Kevin Saunders: France could do more to help the migrant crisis
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Footage released on Tuesday shows a group of French officers standing in a line on a beach in Calais as dozens of migrants climb unimpeded into rubber dinghies off the coast of France. Some officers are seen with their hands in their pockets, while another films the unfolding situation on a mobile phone.
The group of migrants, including women and young children, were given free rein to launch a boat into the water and travel across the English Channel.
The incident comes as the UK agreed to send France £54million to prevent the illegal crossings – but it appears to have done little to strengthen the French border.
More than 23,000 people have entered the UK this year – a record annual figure.
Franck Viandier, a local jogger along the beaches of Calais, claimed Gendarmerie officers are reluctant to get involved.
He said: “Sometimes there is a lot of police, I can see the fight sometimes.
“But they say to me ‘it is not our job to fight with these people, the people want to go to England, we are French police’.”
French authorities say more than 900 officers are deployed in the Calais region each day to try and prevent the illegal crossings.
Home Secretary Priti Patel is under increasing pressure to find a solution to the humanitarian crisis and held talks with her French counterpart Gerald Darmanin on Monday evening.
The Home Office issued a joint statement and both sides agreed to prevent “100 percent of crossings”, but this has since been disputed by Paris.
The statement read: “Both the Home Secretary and interior minister agreed to strengthen operational cooperation further.
“More must be done to stop the dangerous crossings.
“They agreed to accelerate the delivery of the commitments made in the joint agreement of July 2021 to deliver on their joint determination to prevent 100 percent of crossings and make this deadly route unviable.”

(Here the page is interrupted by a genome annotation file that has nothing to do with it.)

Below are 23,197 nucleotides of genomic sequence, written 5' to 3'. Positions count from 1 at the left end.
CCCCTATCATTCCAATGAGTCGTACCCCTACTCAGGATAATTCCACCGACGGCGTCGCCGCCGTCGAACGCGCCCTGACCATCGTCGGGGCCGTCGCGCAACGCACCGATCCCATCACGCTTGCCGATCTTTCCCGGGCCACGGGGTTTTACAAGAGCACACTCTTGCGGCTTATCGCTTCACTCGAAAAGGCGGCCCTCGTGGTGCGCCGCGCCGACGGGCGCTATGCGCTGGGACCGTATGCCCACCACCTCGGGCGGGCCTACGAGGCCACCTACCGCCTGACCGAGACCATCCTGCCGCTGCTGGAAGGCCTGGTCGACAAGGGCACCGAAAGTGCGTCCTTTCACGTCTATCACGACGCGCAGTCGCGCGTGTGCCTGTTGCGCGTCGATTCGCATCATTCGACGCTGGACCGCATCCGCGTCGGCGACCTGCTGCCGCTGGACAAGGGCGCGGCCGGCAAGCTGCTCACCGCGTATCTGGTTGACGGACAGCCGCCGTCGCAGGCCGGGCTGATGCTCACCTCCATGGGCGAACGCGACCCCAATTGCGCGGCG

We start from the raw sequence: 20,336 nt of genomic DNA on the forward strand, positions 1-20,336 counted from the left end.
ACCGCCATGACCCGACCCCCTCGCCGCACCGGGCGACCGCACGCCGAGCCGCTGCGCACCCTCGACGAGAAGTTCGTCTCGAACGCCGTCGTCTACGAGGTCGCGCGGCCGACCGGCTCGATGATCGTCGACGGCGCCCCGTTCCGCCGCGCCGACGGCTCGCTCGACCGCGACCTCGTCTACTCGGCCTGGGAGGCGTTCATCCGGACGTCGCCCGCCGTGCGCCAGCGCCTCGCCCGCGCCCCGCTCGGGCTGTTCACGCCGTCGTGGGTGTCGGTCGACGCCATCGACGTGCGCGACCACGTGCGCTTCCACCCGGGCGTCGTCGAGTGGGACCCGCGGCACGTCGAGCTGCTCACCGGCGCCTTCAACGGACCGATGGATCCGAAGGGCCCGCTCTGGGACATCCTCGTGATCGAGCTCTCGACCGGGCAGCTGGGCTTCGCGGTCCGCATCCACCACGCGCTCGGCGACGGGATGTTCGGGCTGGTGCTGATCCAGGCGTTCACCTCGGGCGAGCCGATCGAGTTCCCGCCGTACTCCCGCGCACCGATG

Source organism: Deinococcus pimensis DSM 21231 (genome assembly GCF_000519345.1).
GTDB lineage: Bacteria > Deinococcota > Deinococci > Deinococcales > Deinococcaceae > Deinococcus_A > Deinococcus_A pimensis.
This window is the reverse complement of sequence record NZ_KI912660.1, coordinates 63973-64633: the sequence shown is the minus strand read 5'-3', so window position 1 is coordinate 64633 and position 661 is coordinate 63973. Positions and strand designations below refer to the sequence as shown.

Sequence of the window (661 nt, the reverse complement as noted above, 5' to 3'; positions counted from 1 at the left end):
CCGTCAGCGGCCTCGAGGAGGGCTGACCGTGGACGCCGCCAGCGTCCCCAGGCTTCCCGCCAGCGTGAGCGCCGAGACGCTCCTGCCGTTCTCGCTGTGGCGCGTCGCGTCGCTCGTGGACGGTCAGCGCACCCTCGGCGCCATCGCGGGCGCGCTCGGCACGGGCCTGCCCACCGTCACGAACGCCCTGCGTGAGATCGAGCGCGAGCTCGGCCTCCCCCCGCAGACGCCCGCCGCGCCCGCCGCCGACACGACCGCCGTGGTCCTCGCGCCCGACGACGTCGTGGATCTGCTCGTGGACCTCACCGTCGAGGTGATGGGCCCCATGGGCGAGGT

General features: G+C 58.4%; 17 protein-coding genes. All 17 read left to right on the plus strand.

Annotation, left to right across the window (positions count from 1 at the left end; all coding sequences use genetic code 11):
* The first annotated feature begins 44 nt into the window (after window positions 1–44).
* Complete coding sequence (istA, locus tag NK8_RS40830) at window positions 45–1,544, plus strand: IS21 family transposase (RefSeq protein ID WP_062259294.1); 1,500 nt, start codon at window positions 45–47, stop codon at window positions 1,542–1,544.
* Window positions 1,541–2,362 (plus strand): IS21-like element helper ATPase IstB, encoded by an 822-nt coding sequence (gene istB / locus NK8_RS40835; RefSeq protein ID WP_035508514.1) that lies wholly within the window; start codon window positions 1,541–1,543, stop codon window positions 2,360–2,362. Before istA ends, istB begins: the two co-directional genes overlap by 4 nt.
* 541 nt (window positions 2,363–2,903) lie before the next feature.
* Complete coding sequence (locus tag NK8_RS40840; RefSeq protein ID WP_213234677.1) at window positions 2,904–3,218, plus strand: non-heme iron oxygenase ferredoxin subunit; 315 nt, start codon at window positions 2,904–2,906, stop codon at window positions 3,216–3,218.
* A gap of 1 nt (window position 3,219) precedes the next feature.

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However the French embassy has questioned the figure agreed, it tweeted: “For the record, the 100 percent figure was not agreed between the Home Secretary and French interior minister Darmanin and should not be presented as an agreed commitment: it is not.
“And it is not part of the joint statement.”
Earlier today, Deputy Prime Minister Dominic Raab confirmed the Government is looking at processing migrants who cross the Channel in small boats overseas.
He told LBC Radio: “First of all, you’re always better off dealing with the flow of migrants from a crisis or a conflict in the region itself, our overwhelming focus is on that.
“It’s better for migrants, it’s better to be resettled and relocated nearer to your home.
“But to the extent that we get this flow over to the UK, it’s important to reduce the pull factor, we will work with all our partners – and it’s not just one country, we’ve looked at the Australian experience, we’ve been talking with the Danes about this and we want to make sure the processing if it’s possible – and that will depend on the goodwill and co-operation of partners – can be done elsewhere.”
The UK is reportedly looking at Albania as a possible destination for a processing centre and Number 10 has said “all options” were being considered.
A spokesman for the Prime Minister said: “I’ve always been clear that we want to keep all options on the table.
“As illegal migration is an international issue, you’d expect us to have discussions with both France and other international partners to help reduce illegal migration.”
He added the UK had been in talks with a “number of countries”.
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